Here is a photo of my hometown, Libertyville, Illinois. If you walked straight ahead eventually you would come to the Liberty Theatre, where Marlon Brando was employed as an usher while still in high school. He was one of several famous people to come out of our small town, but most will say he was certainly the most flamboyant. Some of our other famous residents include Adlai Stevenson, 2-time Democratic Presidential Nominee and US Ambassador to the United Nations; Samuel Insull, founder of Commonwealth Edison, and David Adler, who was considered one of America’s premier “great house” architects. Although obviously not a resident, John F. Kennedy spoke in downtown Libertyville on a campaign stop. Libertyville is a friendly, progressive town and a great place to raise a family. Money magazine included Libertyville in the top 100 “Best Places to Live” in America.” Even though we only have about 21,000 residents, we are less than 40 miles from Chicago. We have the small town feel, but have the advantages of a big city right down the road.
Of course, along with good, there must be another kind of story. It is said that there is a haunted section in town, out in the woods, known locally as “The Gate.” Urban legend claims that an old orphanage was the site of several gruesome murders decades ago. The orphanage is long gone, but the gate entrance still stands, where some say, if you go late at night, you will see the ghosts of the murder victims, and possibly even hear a few screams.
But that’s enough scary stuff. Here’s another great thing about Libertyville. This cookbook! Back in 2002, a group of us decided to come up with “A Cook’s Tour of Libertyville II.” We wanted publish another cookbook to help raise money for the Mainstreet Libertyville Program. The purpose of the the Mainstreet program is to enhance the community identity, invest in the towns’ historic buildings, and develop activities and events for the entire community. We had a ball developing the cookbook. We met every few weeks for months, poured over recipes, and agonized over which ones to print. When the word went out for residents to offer their favorite recipes and memories, we were flooded with responses. People proudly sent in their family favorites, told us how long they had been residents, and wrote of special times of their lives in Libertyville. We received a recipe for a special pizza from a physician in Colorado whose brother was a longtime resident and had recently passed away. It was his way of honoring his “most ardent pizza fan.” People dug into grandma’s recipe file and contributed such wonderful recipes as Grandma Taylor’s Graham Cracker Cake; Grandma’s Apple Nut Squares; Grandma Dellutri’s Stuffed Shells with Sicilian Spaghetti Sauce, and Grama Panico’s Aglio e Olio with Broccoli and Shrimp. There is a whole chapter on recipes from favorite local restaurants, a chapter on wine pairings from a newly opened wine shop, and pages on theme parties.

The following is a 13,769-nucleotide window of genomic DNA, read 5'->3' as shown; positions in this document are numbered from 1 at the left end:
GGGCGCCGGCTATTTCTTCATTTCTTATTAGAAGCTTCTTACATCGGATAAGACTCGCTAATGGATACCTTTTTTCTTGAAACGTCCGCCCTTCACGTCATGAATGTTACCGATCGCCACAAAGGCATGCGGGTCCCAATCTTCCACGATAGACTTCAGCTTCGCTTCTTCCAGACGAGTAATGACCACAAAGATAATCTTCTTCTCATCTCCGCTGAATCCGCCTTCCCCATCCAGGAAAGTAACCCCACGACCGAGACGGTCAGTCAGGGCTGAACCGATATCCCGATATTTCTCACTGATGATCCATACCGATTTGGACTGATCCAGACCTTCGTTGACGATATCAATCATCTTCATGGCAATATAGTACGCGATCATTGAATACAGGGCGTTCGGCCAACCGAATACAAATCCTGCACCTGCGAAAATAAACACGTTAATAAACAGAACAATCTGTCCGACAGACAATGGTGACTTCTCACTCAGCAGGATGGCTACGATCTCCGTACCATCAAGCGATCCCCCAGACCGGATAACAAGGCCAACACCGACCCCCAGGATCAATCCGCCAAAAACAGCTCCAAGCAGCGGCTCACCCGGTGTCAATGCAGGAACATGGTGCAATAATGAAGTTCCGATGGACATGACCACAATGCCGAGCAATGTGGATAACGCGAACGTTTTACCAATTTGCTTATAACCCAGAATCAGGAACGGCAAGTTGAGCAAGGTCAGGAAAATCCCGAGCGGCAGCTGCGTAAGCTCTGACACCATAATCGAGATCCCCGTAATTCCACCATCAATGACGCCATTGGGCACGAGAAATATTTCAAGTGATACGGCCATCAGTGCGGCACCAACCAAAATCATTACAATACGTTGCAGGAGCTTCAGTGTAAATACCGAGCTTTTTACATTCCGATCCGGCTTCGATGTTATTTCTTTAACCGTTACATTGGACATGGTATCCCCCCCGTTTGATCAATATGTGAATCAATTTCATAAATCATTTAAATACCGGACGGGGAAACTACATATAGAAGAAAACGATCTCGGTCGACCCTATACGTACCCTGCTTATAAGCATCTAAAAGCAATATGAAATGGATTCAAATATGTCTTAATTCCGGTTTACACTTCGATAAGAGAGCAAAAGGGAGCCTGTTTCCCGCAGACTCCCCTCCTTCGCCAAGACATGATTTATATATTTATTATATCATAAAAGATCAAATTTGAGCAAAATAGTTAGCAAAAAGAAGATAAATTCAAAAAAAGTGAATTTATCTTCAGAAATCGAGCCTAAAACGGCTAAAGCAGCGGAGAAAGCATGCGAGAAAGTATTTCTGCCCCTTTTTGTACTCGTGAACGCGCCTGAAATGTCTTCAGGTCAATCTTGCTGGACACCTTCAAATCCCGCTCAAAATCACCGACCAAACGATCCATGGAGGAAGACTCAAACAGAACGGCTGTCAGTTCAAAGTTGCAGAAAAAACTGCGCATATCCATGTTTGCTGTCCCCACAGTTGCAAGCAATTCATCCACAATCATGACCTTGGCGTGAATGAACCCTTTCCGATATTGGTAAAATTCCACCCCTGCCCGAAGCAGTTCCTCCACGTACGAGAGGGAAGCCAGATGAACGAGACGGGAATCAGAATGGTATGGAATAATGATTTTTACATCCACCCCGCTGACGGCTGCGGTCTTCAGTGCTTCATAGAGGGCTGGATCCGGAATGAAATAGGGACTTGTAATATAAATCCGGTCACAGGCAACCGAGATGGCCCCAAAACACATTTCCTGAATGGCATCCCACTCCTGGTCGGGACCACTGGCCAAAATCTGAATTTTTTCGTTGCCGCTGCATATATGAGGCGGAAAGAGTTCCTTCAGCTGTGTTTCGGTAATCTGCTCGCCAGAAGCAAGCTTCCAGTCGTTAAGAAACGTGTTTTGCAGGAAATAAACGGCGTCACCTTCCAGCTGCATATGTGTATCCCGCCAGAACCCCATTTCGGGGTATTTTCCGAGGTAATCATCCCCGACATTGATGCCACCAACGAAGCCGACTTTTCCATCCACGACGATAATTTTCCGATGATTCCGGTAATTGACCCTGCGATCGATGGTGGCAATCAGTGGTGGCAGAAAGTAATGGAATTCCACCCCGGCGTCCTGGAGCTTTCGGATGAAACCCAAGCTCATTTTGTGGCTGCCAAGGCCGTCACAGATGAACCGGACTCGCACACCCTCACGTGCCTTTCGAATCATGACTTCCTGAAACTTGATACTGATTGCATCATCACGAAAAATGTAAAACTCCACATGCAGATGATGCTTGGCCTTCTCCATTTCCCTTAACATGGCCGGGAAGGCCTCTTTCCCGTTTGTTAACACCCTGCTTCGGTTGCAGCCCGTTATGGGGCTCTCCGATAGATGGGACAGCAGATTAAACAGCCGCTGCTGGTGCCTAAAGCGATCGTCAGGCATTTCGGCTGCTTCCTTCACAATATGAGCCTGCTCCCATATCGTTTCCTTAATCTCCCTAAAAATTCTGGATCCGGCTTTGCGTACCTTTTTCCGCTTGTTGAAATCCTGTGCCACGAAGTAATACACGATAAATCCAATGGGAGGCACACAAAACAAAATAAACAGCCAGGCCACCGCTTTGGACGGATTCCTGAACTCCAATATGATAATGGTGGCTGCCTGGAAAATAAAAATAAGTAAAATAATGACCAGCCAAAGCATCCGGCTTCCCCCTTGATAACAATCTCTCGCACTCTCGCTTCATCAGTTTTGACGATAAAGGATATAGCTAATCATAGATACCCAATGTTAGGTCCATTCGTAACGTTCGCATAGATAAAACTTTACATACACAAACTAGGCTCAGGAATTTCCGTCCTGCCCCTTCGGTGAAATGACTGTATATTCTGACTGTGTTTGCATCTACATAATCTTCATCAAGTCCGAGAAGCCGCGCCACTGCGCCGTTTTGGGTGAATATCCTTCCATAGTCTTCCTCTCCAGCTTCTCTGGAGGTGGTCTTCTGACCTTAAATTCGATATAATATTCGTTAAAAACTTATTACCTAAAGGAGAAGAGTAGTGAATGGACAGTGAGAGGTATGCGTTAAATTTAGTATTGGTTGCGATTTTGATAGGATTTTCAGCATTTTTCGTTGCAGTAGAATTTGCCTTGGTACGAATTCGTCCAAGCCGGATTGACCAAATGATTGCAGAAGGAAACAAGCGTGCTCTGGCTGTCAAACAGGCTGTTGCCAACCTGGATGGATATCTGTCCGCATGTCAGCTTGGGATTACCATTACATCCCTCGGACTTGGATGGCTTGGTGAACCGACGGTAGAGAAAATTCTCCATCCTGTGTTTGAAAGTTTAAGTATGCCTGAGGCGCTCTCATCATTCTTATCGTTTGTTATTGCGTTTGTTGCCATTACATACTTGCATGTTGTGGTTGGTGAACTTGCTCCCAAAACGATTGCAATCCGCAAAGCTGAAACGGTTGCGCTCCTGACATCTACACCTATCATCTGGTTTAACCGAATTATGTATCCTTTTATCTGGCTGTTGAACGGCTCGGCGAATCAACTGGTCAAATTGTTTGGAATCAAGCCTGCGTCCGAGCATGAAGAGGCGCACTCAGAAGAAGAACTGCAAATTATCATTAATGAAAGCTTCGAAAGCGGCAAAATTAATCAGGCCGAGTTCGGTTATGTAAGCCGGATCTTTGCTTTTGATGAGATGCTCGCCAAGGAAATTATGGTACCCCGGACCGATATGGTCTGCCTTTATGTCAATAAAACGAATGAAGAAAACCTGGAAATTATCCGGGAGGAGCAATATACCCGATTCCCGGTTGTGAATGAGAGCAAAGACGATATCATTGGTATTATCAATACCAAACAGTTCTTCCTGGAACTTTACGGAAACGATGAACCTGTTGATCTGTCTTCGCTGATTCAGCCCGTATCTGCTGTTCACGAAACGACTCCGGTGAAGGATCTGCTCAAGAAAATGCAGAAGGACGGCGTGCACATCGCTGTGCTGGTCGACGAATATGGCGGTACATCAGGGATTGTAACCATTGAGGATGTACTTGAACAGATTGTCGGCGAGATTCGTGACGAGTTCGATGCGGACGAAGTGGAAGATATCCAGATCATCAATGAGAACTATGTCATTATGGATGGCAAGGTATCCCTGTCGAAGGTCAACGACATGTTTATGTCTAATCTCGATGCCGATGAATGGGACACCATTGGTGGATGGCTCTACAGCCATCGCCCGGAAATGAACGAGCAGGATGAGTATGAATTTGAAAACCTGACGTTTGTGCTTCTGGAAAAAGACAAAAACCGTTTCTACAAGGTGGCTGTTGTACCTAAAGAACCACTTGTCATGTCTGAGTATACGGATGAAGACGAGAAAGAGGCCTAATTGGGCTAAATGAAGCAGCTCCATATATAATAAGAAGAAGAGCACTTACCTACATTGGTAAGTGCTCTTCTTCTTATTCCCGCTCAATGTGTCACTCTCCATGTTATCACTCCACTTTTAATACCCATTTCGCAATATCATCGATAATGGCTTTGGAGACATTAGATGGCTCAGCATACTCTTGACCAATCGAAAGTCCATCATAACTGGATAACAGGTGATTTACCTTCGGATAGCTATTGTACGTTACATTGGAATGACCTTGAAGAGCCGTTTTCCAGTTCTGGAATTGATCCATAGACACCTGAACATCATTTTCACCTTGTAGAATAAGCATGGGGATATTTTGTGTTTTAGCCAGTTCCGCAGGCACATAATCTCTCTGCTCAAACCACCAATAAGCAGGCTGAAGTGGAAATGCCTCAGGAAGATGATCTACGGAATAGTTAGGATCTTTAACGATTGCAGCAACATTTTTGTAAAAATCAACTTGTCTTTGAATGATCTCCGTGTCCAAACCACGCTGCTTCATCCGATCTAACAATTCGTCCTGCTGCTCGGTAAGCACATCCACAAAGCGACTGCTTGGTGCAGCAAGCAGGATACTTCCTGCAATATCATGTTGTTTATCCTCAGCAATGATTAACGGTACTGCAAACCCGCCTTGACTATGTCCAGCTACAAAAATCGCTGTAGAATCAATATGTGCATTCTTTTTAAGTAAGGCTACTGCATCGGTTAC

We have a beautiful little town and a great cookbook, even if there is a haunted past somewhere out in the woods. However, if you pass by the Liberty Theatre where Marlon Brando got his first taste of the movie life, I swear you just might hear a ghostly voice saying “STELLAAAA!!”